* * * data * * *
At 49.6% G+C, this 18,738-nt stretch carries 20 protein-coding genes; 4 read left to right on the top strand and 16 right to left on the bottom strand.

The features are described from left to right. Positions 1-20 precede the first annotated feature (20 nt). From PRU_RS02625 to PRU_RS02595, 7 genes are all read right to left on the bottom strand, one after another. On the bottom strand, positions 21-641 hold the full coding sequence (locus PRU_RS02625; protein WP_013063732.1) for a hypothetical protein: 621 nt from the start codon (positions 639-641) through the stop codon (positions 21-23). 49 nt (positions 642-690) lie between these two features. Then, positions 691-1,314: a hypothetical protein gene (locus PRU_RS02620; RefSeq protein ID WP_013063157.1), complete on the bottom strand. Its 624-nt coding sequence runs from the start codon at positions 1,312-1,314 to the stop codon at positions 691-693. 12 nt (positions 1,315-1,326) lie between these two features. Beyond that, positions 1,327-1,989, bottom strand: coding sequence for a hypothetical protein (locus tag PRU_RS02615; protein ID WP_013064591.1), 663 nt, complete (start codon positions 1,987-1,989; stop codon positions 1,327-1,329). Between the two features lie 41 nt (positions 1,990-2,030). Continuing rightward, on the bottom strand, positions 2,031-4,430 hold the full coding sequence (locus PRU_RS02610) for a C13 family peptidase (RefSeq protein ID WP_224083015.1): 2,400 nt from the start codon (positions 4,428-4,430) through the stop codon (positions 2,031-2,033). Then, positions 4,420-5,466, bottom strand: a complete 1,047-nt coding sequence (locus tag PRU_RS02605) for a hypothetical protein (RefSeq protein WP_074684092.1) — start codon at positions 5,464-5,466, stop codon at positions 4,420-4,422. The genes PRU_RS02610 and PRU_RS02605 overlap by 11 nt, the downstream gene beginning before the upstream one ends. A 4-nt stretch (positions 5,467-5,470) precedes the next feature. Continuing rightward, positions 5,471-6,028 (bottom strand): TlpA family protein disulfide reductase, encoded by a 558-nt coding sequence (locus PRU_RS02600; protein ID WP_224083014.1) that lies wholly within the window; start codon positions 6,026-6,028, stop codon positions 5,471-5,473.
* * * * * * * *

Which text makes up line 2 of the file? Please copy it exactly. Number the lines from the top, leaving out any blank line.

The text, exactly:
The features are described from left to right. Positions 1-20 precede the first annotated feature (20 nt). From PRU_RS02625 to PRU_RS02595, 7 genes are all read right to left on the bottom strand, one after another. On the bottom strand, positions 21-641 hold the full coding sequence (locus PRU_RS02625; protein WP_013063732.1) for a hypothetical protein: 621 nt from the start codon (positions 639-641) through the stop codon (positions 21-23). 49 nt (positions 642-690) lie between these two features. Then, positions 691-1,314: a hypothetical protein gene (locus PRU_RS02620; RefSeq protein ID WP_013063157.1), complete on the bottom strand. Its 624-nt coding sequence runs from the start codon at positions 1,312-1,314 to the stop codon at positions 691-693. 12 nt (positions 1,315-1,326) lie between these two features. Beyond that, positions 1,327-1,989, bottom strand: coding sequence for a hypothetical protein (locus tag PRU_RS02615; protein ID WP_013064591.1), 663 nt, complete (start codon positions 1,987-1,989; stop codon positions 1,327-1,329). Between the two features lie 41 nt (positions 1,990-2,030). Continuing rightward, on the bottom strand, positions 2,031-4,430 hold the full coding sequence (locus PRU_RS02610) for a C13 family peptidase (RefSeq protein ID WP_224083015.1): 2,400 nt from the start codon (positions 4,428-4,430) through the stop codon (positions 2,031-2,033). Then, positions 4,420-5,466, bottom strand: a complete 1,047-nt coding sequence (locus tag PRU_RS02605) for a hypothetical protein (RefSeq protein WP_074684092.1) — start codon at positions 5,464-5,466, stop codon at positions 4,420-4,422. The genes PRU_RS02610 and PRU_RS02605 overlap by 11 nt, the downstream gene beginning before the upstream one ends. A 4-nt stretch (positions 5,467-5,470) precedes the next feature. Continuing rightward, positions 5,471-6,028 (bottom strand): TlpA family protein disulfide reductase, encoded by a 558-nt coding sequence (locus PRU_RS02600; protein ID WP_224083014.1) that lies wholly within the window; start codon positions 6,026-6,028, stop codon positions 5,471-5,473.